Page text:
• 287.4 (Secondary thrombocytopenia)
    • 752.3 (Other anomalies of uterus)
    • 786.3 (Hemoptysis)
    • 787.6 (Incontinence of feces)
    • 970.8 (Poisoning by other specified central nervous system stimulants)
    • 999.6 (ABO compatibility reaction)
    • 999.7 (Rh incompatibility reaction)
    • V25.1 (Encounter for insertion of intrauterine contraceptive device)
    • V85.4 (Body Mass Index 40 and over, adult)
  • Revised codes. CMS revised only a handful of codes, including several related to pregnancy complications and a few V codes. Also minimal were revisions to procedure codes 00.55, 81.80, and 99.14.

MS-DRG revisions

CMS tweaked the individual DRG assignment of more conditions and procedures this year than in other recent years, Hoy says.

Proposed changes include the following:

  • To delete MS-DRG 009 and create the following two MS-DRGs
    • MS-DRG 014 (Allogeneic Bone Marrow Transplant)
    • MS-DRG 015 (Autologous Bone Marrow Transplant)
  • To add MS-DRG 014, which would include cases reported with one of the following ICD-9-CM procedure codes:
    • 41.02: Allogeneic bone marrow transplant with purging
    • 41.03: Allogeneic bone marrow transplant without purging
    • 41.05: Allogeneic hematopoietic stem cell transplant without purging
    • 41.06: Cord blood stem cell transplant
    • 41.08: Allogeneic hematopoietic stem cell transplant
  • To add MS-DRG 015, which would include cases reported with one of the following ICD-9-CM procedure codes:
    • 41.00: Bone marrow transplant, not otherwise specified)
    • 41.01: Autologous bone marrow transplant without purging)
    • 41.04: Autologous hematopoietic stem cell transplant without purging)
    • 41.07: Autologous hematopoietic stem cell transplant with purging)
    • 41.09: Autologous bone marrow transplant with purging)

Reduced paperwork for CAHs

Several changes are proposed for critical access hospitals (CAH) with the most significant one affecting CAHs that use the optional method billing, more commonly known as Method II billing. Previously a CAH had to elect this billing method for each physician on an annual basis and submit the necessary paperwork to their fiscal intermediary (FI) or Medicare Administrative Contractor (MAC) 30 days before the start of their cost reporting period. When CAHs missed this deadline, even by a few days, they would in turn miss out on all of the additional reimbursement for that entire cost reporting period.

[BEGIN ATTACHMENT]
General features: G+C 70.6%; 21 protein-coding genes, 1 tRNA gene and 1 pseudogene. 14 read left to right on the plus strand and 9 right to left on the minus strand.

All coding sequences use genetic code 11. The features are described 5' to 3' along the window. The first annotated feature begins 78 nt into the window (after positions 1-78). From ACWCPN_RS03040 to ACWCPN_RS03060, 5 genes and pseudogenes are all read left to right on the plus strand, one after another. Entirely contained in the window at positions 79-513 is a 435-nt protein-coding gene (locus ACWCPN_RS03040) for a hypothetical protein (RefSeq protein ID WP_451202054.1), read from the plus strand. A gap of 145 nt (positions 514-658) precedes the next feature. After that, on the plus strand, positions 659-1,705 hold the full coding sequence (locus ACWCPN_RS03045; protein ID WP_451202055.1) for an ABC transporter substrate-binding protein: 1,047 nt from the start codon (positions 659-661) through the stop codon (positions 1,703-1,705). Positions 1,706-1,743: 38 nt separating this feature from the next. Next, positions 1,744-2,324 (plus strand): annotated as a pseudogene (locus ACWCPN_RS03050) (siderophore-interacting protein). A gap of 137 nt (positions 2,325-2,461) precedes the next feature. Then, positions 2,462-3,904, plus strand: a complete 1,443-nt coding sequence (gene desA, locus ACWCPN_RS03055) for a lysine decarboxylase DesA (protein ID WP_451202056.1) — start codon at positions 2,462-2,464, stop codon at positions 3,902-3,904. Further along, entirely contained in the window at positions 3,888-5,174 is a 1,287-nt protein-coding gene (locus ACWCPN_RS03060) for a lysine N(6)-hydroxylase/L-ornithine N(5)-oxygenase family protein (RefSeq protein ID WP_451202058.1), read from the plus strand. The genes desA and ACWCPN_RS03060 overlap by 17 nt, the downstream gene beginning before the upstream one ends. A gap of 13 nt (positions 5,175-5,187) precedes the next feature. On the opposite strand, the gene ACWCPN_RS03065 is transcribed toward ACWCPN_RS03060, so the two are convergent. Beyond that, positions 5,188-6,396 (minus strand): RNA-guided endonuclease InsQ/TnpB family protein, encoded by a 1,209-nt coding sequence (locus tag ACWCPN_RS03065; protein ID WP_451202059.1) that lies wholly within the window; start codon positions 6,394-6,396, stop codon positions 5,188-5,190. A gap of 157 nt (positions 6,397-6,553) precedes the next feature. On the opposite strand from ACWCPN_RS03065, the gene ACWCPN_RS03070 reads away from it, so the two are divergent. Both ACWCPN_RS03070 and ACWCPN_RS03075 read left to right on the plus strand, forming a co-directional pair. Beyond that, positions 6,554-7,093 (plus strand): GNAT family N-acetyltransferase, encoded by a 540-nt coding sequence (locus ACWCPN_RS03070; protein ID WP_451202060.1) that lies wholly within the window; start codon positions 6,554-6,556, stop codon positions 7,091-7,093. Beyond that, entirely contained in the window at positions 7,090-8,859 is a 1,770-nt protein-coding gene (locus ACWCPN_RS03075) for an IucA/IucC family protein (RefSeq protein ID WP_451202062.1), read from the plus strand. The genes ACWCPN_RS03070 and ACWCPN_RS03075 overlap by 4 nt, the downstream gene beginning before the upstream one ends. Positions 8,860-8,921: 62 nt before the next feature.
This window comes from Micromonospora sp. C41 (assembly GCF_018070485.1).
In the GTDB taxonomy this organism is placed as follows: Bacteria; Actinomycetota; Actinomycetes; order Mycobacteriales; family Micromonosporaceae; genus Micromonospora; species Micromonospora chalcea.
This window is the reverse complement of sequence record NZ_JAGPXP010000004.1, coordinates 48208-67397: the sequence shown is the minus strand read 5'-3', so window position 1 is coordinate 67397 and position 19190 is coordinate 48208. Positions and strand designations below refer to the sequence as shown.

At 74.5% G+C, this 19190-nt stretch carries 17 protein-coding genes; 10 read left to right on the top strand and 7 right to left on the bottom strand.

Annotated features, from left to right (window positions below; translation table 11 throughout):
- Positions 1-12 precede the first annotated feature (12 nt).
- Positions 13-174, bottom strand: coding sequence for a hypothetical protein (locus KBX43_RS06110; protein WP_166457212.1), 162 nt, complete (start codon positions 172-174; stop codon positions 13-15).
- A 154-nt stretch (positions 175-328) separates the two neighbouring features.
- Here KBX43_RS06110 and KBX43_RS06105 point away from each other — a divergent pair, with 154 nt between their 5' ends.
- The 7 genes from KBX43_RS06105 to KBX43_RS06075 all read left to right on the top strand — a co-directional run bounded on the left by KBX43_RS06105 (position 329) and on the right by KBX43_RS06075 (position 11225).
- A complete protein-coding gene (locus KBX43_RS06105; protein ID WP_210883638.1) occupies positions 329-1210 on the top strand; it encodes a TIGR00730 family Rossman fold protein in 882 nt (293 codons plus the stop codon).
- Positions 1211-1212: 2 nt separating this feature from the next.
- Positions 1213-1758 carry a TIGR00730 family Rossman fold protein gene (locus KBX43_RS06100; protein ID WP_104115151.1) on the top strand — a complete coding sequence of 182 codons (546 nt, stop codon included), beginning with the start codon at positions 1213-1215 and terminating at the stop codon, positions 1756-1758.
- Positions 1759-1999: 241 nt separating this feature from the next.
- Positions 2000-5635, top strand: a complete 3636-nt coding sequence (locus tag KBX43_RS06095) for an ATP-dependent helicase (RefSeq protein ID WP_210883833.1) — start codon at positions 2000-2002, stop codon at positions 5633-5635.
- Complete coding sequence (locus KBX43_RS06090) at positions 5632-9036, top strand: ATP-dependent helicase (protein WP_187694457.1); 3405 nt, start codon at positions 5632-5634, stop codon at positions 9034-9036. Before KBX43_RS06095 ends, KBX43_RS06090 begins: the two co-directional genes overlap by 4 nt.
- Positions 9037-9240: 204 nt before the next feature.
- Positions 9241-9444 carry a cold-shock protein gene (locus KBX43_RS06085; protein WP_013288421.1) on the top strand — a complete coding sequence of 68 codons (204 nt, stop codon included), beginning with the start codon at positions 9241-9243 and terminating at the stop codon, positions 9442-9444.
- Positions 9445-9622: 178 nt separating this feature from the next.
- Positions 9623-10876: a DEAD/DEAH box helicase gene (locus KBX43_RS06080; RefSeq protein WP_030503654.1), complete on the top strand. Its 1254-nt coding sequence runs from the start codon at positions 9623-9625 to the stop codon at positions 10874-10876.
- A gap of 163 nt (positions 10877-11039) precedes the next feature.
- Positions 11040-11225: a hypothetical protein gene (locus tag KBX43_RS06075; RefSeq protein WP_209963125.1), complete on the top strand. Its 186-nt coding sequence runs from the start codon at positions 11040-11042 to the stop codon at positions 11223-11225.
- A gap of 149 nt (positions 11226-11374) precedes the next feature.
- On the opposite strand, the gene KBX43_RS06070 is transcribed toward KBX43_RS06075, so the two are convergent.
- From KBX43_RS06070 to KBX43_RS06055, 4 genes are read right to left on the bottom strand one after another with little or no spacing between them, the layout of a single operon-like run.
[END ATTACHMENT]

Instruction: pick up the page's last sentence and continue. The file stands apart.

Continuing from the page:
However under the proposed rule, for cost reporting periods beginning on October 1, 2010, once an election is made, it remains in effect until the CAH terminates the election.

“This will reduce the paperwork burden for the annual election process and prevent CAHs from missing the election deadline with huge financial consequences,” says Debbie Mackaman, RHIA, CHCO, a regulatory specialist and Medicare Boot Camp® instructor at HCPro, Inc.

Under the proposed rule, CMS must create a method to terminate an election, and the CAH must terminate an election at least 30 days prior to the start of its cost reporting period.

“Although they no longer have to complete all the paperwork each year, they are responsible for letting their FIs or MACs know when they have physician staff changes,” Mackaman says.

CMS representatives discussed all the proposed changes for CAHs on the Rural Open Door Forum on April 20, stating that since the changes are positive for providers, they do not expect any negative comments and expect the rules to be finalized as proposed.

Editor’s note: Access the proposed rule at the Federal Register, under Special Filings.
Interested parties may submit comments electronically at www.regulations.gov (with file code “CMS-1498-P”, or by mail. Comments must be received by 5 p.m. June 18. CMS will issue the final IPPS rule for FY 2011 no later August 1, 2010.